The first few days in hospital were bliss. There was a lactation consultant and nurses to call to latch him on correctly... and all the 'back end' work was done by the fabulous nurses and their assistants. I had visitors to keep me entertained, and half the time, the little one was asleep.
Then the enormity of the situation literally kicked in on the first night we brought him home. He was screaming non-stop because he couldn't latch on correctly and I didn't know how to turn his head to guide him. He wanted to be carried all the time, and refused to let me sit down even as I carried him. He started hiccuping, and the hubs and I panicked, worried that he was going to choke at any moment.
I was exhausted, and truth be told, it was really hard to look at the bawling, screaming, kicking little baby with doe eyed wonderment and love overflowing from my very being. Many a time I was so tempted to yell back... simply because I didn't know what he wanted. I was frustrated, I craved sleep, and nothing I did seemed to settle him in any way.
Thankfully, I have a husband who is more level headed than I am, and also perhaps because he wasn't assailed by the hormonal changes which undoubtedly made that entire period so testy. He sat me down and while I sobbed, told me that we are trying our best, and BabyMoo was screaming and crying because he didn't know how else to let me know. He didn't know how to tell me if he's hungry, or too hot, or too cold. He didn't know how to tell me that he wants me close, and perhaps that he would like to sleep on his right instead of his left.
It's our responsibility, as parents, to try to figure it out.
Fast forward, 24 months later... we are still trying to figure things out, even though it's so much easier now that the boy has learnt to express his emotions, needs and wants better. We're able to talk to him, he's able to understand us, and he is slowly learning that he cannot simply get all that he wants with a grunt and a shriek.
Being a Mum is more about diaper changes, night feeds, baths and rituals. While these things can be perfected through time (I can even change the boy in under two minutes in extreme conditions!), one is constantly learning to not only live with the addition to the family, but to deal with the roller coaster of emotions which come about courtesy of parenthood.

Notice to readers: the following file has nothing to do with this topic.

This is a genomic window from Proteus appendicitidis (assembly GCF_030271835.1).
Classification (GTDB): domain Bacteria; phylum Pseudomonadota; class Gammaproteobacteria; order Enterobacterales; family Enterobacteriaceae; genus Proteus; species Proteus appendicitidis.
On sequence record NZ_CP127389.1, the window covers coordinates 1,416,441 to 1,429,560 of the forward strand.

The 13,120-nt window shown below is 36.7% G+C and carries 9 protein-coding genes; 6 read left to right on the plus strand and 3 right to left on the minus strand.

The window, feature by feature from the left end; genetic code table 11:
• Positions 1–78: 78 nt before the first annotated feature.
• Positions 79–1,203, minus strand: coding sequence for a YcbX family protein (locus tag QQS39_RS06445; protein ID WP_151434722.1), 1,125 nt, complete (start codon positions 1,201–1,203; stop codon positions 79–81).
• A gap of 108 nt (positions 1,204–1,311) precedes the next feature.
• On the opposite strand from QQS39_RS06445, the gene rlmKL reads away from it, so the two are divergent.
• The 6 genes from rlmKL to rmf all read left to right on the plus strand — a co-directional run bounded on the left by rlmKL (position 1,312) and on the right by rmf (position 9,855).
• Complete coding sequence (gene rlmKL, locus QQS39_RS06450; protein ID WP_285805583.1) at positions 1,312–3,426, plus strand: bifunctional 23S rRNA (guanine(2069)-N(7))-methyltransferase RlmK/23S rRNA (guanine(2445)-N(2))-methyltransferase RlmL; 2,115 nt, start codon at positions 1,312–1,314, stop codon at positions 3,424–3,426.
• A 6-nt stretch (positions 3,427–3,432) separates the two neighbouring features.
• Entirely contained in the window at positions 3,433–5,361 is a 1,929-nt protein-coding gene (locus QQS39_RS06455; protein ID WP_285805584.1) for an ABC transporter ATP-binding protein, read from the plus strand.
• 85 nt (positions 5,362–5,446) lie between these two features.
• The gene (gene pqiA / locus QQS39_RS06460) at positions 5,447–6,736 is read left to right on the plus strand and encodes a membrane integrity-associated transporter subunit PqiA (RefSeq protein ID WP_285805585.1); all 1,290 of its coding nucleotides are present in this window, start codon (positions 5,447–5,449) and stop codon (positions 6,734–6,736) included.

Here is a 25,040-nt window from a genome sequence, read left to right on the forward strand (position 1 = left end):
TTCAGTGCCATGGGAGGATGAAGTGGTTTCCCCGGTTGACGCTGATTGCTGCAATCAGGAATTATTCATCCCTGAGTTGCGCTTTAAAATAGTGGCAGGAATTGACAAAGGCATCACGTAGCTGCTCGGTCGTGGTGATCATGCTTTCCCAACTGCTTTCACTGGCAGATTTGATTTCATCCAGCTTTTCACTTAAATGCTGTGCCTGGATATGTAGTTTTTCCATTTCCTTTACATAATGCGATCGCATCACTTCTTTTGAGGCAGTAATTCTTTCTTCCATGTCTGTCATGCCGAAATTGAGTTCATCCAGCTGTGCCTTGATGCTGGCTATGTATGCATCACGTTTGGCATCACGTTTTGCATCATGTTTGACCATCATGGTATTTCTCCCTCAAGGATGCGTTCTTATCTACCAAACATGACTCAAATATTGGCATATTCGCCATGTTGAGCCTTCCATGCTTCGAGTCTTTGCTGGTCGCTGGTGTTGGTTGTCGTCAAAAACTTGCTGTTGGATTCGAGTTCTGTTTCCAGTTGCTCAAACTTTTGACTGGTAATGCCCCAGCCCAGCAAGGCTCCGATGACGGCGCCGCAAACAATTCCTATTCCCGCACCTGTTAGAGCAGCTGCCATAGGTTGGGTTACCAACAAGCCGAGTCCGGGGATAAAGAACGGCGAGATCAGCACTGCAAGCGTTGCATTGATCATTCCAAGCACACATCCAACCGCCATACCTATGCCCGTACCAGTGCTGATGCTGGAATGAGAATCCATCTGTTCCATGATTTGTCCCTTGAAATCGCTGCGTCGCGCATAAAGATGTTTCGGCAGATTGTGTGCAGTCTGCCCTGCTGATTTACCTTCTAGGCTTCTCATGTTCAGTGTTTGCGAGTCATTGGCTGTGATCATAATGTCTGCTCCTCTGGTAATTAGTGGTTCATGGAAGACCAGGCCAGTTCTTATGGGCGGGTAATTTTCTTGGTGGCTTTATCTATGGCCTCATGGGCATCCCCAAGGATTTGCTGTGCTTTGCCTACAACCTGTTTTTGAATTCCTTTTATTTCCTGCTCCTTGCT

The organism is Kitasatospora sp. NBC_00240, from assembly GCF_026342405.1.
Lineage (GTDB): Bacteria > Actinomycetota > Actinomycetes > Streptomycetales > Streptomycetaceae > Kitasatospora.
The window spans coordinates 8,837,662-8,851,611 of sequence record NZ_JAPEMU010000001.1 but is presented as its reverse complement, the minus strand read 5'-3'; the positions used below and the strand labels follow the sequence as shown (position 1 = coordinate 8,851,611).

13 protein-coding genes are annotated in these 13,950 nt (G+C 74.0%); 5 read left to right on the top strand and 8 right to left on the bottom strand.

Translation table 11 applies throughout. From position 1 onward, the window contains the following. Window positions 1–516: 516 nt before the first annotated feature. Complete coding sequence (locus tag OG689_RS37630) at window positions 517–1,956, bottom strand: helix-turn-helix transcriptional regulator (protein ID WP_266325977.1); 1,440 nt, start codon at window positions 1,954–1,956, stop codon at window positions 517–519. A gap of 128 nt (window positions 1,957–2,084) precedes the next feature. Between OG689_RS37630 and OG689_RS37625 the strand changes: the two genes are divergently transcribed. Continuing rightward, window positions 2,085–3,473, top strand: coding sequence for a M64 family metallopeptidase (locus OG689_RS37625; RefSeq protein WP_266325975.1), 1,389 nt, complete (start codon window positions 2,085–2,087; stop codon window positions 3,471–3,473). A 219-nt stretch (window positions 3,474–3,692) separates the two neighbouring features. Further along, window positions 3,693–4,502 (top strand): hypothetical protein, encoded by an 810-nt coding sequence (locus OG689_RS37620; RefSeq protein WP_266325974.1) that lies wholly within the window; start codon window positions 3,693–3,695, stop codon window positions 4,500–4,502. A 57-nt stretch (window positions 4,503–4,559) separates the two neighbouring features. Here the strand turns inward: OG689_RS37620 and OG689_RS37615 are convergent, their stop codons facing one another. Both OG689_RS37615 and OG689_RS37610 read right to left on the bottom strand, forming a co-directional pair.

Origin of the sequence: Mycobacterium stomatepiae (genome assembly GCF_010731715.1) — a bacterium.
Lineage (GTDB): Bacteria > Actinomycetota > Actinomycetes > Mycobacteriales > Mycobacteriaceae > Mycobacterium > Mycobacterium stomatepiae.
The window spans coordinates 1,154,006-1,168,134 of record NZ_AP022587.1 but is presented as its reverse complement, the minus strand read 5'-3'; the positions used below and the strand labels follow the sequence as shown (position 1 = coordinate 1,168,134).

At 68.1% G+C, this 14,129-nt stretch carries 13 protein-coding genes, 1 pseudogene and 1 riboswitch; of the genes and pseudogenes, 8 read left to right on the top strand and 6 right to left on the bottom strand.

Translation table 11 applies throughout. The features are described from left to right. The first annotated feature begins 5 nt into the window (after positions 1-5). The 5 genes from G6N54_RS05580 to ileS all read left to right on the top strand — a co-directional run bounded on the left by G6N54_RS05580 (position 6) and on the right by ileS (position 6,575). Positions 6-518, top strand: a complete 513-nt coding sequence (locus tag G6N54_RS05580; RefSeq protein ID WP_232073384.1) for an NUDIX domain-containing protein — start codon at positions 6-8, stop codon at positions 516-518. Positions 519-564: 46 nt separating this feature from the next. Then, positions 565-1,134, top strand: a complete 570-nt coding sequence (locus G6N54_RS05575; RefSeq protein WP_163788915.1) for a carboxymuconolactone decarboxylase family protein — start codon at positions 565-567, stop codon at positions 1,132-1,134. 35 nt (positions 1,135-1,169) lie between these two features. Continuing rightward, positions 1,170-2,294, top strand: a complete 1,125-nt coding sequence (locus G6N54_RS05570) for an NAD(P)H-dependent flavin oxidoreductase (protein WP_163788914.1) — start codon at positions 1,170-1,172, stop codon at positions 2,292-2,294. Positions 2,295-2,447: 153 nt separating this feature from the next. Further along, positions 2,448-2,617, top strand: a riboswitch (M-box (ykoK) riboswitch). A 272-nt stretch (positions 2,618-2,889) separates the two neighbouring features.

I can take care of him, but to truly love him explicitly, unconditionally, I must learn to let go of my expectations of myself, and remember who I live for. I must be there for him when no one is looking. I must give to him without expecting anything in return. I must sacrifice what I want or need, for his greater good. For someone who is used to getting her own way and doing things her way, it's not an easy task.
Thankfully, these all come with the brand new title which is bestowed upon us the moment we hold them in our arms. Being a Mum changes a lot of things, believe it or not - the most major one being that for the first time in our lives, we truly are willing and able to always put them before ourselves. There are no second thoughts when it comes to their well being. We give what we can, when we can.
I remember a story which my Granny told me a long long time ago, perhaps when I was still in preschool. A Mum, being poor and not having enough for dinner that evening, took the last piece of beancurd and divided it equally among her husband and 3 kids. She had none, claiming that she had her dinner when the neighbour shared some dishes with her earlier. But of course - she went hungry so that her husband can have something to eat after a hard day in the fields, and her three children could have more than if she were to share it with them. Back then, I could not fathom why she had to tell an untruth, and have even gone so far to ask my Granny why her husband could not earn more so that they need not share the piece.
My Granny told me, wise as she was - that one day, I will know exactly why the mother did so, perhaps when I have a family of my own. I remember being angry and upset because I thought my Grandmother told a story 'halfway', and didn't want me to know the reason why.
Now I know.
Now I know.
Motherhood is a funny thing. It goes far beyond teaching, learning, and setting a good example for the kids. It cannot be measured by the blood, sweat and tears which inevitably comes as a package, along with the kid. In times like these, when I've had happy days and not so happy ones... my heart knows that motherhood is a beautiful gift. It's a painful trip, a tiring phase, and there are days when we think that we got more than we bargained for. But as much as it can break your heart, it heals it, too, and this has made me more open to love, sacrifice, and the beauty of our vulnerabilities.